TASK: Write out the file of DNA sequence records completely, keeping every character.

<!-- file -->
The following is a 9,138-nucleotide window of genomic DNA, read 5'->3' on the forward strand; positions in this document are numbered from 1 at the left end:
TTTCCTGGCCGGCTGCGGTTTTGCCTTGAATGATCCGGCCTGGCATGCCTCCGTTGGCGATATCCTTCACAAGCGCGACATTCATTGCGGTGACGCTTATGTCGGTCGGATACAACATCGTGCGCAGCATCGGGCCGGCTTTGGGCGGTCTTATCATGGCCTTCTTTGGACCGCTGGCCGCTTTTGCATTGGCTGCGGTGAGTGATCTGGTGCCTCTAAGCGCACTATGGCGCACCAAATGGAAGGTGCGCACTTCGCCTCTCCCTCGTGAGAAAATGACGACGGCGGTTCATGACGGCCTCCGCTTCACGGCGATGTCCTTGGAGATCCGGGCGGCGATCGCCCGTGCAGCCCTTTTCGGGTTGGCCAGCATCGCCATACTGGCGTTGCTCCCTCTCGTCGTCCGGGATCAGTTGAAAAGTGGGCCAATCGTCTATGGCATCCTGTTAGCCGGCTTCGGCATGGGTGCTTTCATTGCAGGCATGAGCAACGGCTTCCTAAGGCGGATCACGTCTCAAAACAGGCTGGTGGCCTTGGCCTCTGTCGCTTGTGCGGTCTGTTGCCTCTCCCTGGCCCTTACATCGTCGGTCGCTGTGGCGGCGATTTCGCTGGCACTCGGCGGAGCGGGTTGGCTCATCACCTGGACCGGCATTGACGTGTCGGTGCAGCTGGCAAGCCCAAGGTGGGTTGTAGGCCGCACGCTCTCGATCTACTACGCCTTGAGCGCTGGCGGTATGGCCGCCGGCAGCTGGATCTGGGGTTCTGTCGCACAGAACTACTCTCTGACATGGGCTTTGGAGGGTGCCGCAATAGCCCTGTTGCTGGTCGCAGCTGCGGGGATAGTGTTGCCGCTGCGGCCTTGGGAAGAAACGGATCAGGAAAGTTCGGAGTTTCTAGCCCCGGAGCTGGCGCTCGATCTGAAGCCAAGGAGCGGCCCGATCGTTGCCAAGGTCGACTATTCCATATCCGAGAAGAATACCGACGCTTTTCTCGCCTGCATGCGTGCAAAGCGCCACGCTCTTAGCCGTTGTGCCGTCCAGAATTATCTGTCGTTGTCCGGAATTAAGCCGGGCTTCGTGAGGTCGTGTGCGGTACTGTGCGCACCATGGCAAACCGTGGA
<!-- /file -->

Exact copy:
The following is a 9,138-nucleotide window of genomic DNA, read 5'->3' on the forward strand; positions in this document are numbered from 1 at the left end:
TTTCCTGGCCGGCTGCGGTTTTGCCTTGAATGATCCGGCCTGGCATGCCTCCGTTGGCGATATCCTTCACAAGCGCGACATTCATTGCGGTGACGCTTATGTCGGTCGGATACAACATCGTGCGCAGCATCGGGCCGGCTTTGGGCGGTCTTATCATGGCCTTCTTTGGACCGCTGGCCGCTTTTGCATTGGCTGCGGTGAGTGATCTGGTGCCTCTAAGCGCACTATGGCGCACCAAATGGAAGGTGCGCACTTCGCCTCTCCCTCGTGAGAAAATGACGACGGCGGTTCATGACGGCCTCCGCTTCACGGCGATGTCCTTGGAGATCCGGGCGGCGATCGCCCGTGCAGCCCTTTTCGGGTTGGCCAGCATCGCCATACTGGCGTTGCTCCCTCTCGTCGTCCGGGATCAGTTGAAAAGTGGGCCAATCGTCTATGGCATCCTGTTAGCCGGCTTCGGCATGGGTGCTTTCATTGCAGGCATGAGCAACGGCTTCCTAAGGCGGATCACGTCTCAAAACAGGCTGGTGGCCTTGGCCTCTGTCGCTTGTGCGGTCTGTTGCCTCTCCCTGGCCCTTACATCGTCGGTCGCTGTGGCGGCGATTTCGCTGGCACTCGGCGGAGCGGGTTGGCTCATCACCTGGACCGGCATTGACGTGTCGGTGCAGCTGGCAAGCCCAAGGTGGGTTGTAGGCCGCACGCTCTCGATCTACTACGCCTTGAGCGCTGGCGGTATGGCCGCCGGCAGCTGGATCTGGGGTTCTGTCGCACAGAACTACTCTCTGACATGGGCTTTGGAGGGTGCCGCAATAGCCCTGTTGCTGGTCGCAGCTGCGGGGATAGTGTTGCCGCTGCGGCCTTGGGAAGAAACGGATCAGGAAAGTTCGGAGTTTCTAGCCCCGGAGCTGGCGCTCGATCTGAAGCCAAGGAGCGGCCCGATCGTTGCCAAGGTCGACTATTCCATATCCGAGAAGAATACCGACGCTTTTCTCGCCTGCATGCGTGCAAAGCGCCACGCTCTTAGCCGTTGTGCCGTCCAGAATTATCTGTCGTTGTCCGGAATTAAGCCGGGCTTCGTGAGGTCGTGTGCGGTACTGTGCGCACCATGGCAAACCGTGGA